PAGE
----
Figure 3: Real-time in the oscilloscope has its limitations.
The resolution of the recorder, at microsecond level, is much finer. In Figure 4 you can see a data trace using the same high increment. That sine wave looks pretty smooth at millisecond resolution.
Figure 4: The data recorder captures data at fine time resolution
Even still, everything is relative. Figure 5 shows you that you can zoom in on data. When looking at the data at microsecond resolution, you can see the stepwise increases induced by the fact that we are pulling data from a table of values.
Figure 5: A conceptual representation of the FreeMASTER zoom capability.
All of this should demonstrate that you can use FreeMASTER to study your data as you need, at the level of detail demanded by your application. You can also capture the data to a text file for later analysis in other tools if you wish. Setting up the data trace is typically a matter of configuring the recorder in FreeMASTER to specify what variables you want to trace. If you want to change the default buffer size, then you’ll modify a header file. It is pretty simple stuff.
Platform support and connections
Real-time data monitoring does not come without some performance price. It takes cycles to read or store data and push it up the pipe. But, FreeMASTER has multiple ways of communicating, some of which are very-low intrusion, such as OSBDM. Others require an on-target driver. The Table below summarizes platform support and connection protocols. The BDM connections are very near to zero-intrusion on the running software. The data trace we were just talking about requires a target driver.
Table 1: Where and how you can use FreeMASTER.
Perhaps the most exciting capability of the tool is that the data output can be retargeted. Like the design of the data visualization engine, the data stream itself is not restricted to FreeMASTER. The data is accessible through an ActiveX interface to any application that can consume ActiveX services, such as MATLAB®, Excel, Internet Explorer, PERL, VBScript, Jscript, and so on. What you can do is limited only by your imagination.
Here are two high level use cases involving FreeMASTER feeding data into MATLAB or Simulink.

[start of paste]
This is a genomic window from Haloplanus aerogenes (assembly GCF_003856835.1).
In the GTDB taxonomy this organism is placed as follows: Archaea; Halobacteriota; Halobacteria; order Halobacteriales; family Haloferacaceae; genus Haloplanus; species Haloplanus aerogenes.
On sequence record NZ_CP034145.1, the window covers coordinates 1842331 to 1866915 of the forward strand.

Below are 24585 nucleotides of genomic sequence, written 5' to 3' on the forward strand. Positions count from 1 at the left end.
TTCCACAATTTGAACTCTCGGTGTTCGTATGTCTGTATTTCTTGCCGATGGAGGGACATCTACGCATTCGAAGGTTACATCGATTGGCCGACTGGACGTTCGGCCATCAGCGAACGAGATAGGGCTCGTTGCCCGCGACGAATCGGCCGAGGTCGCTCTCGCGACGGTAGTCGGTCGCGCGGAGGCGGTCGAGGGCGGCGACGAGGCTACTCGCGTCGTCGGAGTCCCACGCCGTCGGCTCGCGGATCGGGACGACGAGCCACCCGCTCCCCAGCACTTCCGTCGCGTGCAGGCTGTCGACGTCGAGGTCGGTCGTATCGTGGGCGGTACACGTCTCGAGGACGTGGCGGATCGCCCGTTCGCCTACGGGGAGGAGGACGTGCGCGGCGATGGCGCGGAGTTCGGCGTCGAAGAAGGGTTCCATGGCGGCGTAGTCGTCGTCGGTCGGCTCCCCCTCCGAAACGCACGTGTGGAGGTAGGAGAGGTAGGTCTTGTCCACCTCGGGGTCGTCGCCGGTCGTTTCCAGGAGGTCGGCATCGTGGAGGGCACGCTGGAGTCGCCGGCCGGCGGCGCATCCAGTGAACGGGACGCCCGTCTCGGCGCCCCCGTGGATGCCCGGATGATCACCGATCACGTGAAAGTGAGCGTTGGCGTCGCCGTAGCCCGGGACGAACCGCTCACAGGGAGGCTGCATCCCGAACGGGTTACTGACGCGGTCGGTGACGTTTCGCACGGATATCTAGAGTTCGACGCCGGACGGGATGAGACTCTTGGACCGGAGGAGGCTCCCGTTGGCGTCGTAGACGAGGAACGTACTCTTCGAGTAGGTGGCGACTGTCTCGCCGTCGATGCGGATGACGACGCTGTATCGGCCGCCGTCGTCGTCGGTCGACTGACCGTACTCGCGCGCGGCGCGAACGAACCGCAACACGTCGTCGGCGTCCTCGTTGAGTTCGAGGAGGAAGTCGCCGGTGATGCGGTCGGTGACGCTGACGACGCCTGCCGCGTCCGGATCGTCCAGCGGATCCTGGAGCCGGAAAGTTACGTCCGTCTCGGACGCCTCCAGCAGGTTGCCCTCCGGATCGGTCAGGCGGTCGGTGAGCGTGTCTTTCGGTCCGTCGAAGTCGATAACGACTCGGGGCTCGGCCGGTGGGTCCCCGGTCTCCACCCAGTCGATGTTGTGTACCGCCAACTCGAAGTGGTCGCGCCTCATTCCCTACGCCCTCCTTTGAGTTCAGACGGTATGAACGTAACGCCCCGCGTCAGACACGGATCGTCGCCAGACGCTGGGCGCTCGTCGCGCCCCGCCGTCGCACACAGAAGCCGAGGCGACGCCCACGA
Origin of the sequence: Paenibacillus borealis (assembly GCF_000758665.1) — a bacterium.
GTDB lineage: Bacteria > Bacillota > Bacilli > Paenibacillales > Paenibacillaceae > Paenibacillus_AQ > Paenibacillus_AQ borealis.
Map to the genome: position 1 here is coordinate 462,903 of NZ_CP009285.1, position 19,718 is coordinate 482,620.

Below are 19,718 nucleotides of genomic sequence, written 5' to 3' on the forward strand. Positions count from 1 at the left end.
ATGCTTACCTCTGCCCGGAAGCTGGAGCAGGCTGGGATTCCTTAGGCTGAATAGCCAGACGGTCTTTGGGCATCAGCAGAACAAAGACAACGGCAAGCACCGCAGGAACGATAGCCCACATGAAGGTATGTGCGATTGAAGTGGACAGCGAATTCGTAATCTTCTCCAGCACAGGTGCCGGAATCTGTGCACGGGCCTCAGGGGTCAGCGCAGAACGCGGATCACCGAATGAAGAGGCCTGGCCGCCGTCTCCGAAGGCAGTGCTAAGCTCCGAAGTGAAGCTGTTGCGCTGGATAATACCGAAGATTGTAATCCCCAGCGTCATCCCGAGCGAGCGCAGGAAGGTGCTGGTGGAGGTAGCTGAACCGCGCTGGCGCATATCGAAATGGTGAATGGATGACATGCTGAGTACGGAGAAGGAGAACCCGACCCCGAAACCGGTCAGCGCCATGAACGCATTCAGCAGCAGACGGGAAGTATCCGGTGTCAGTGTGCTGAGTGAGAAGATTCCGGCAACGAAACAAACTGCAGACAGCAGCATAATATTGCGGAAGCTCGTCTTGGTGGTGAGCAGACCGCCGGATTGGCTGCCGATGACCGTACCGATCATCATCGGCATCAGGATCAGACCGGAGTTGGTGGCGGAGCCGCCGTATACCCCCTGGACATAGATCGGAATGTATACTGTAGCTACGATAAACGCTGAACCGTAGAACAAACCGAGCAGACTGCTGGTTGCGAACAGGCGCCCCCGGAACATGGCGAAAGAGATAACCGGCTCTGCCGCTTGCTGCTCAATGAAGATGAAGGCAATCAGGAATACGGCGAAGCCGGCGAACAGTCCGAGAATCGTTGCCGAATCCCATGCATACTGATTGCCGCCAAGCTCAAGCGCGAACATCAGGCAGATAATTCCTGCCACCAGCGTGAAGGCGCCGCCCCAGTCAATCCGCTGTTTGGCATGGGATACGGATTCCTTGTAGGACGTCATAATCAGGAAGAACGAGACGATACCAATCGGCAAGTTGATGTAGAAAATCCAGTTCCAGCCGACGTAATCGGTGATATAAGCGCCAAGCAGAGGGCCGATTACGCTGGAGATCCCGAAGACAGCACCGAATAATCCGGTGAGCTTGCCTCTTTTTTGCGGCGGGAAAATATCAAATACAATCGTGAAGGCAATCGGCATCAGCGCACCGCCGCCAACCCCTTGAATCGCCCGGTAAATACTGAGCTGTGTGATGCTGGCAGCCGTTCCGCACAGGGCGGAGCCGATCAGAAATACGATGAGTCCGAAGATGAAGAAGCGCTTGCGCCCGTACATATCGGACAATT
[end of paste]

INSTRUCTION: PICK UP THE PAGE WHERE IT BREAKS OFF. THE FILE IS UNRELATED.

You might use real-time, real world data rather than theoretical data to feed input into a complex simulation, and see how the model would respond.
Alternatively, take a set of identical inputs and run them simultaneously in both the processor and the model, using FreeMASTER to stream the results out of the processor. Compare the results from the two systems to see how the model does against reality, thus establishing whether the model is valid, and if so, under what conditions.
FreeMASTER enables both of these scenarios for testing models of highly complex dynamic and non-linear systems. Talk about way cool.
If you’ve read this far, I think I’ve got you hooked. However, here’s one more facet on the gem.
Integrating FreeMASTER with the CodeWarrior tools is simple.
Since there is typically an on-target driver involved, you often will add source code and integrate it into your project. This gives you the flexibility, as noted above, to do things like change buffer sizes really easily. When you configure FreeMASTER itself for your visualization displays, you’ll save the information in a FreeMASTER project file. I added that FreeMASTER project file into the related CodeWarrior project by drag and drop, done. Double click inside the CodeWarrior tools, FreeMASTER launches. Simple and sweet, no need to go hunting for anything.
True to our overall enablement philosophy, of course you aren’t required to use a particular development environment. FreeMASTER is a separate application. You can download it, and the required communication driver software, here. You can build them in other development environments, like the IAR tools for example.
Also, true to its name, FreeMASTER is complimentary. Seriously. This much functionality at this price?
I told you it was a gem.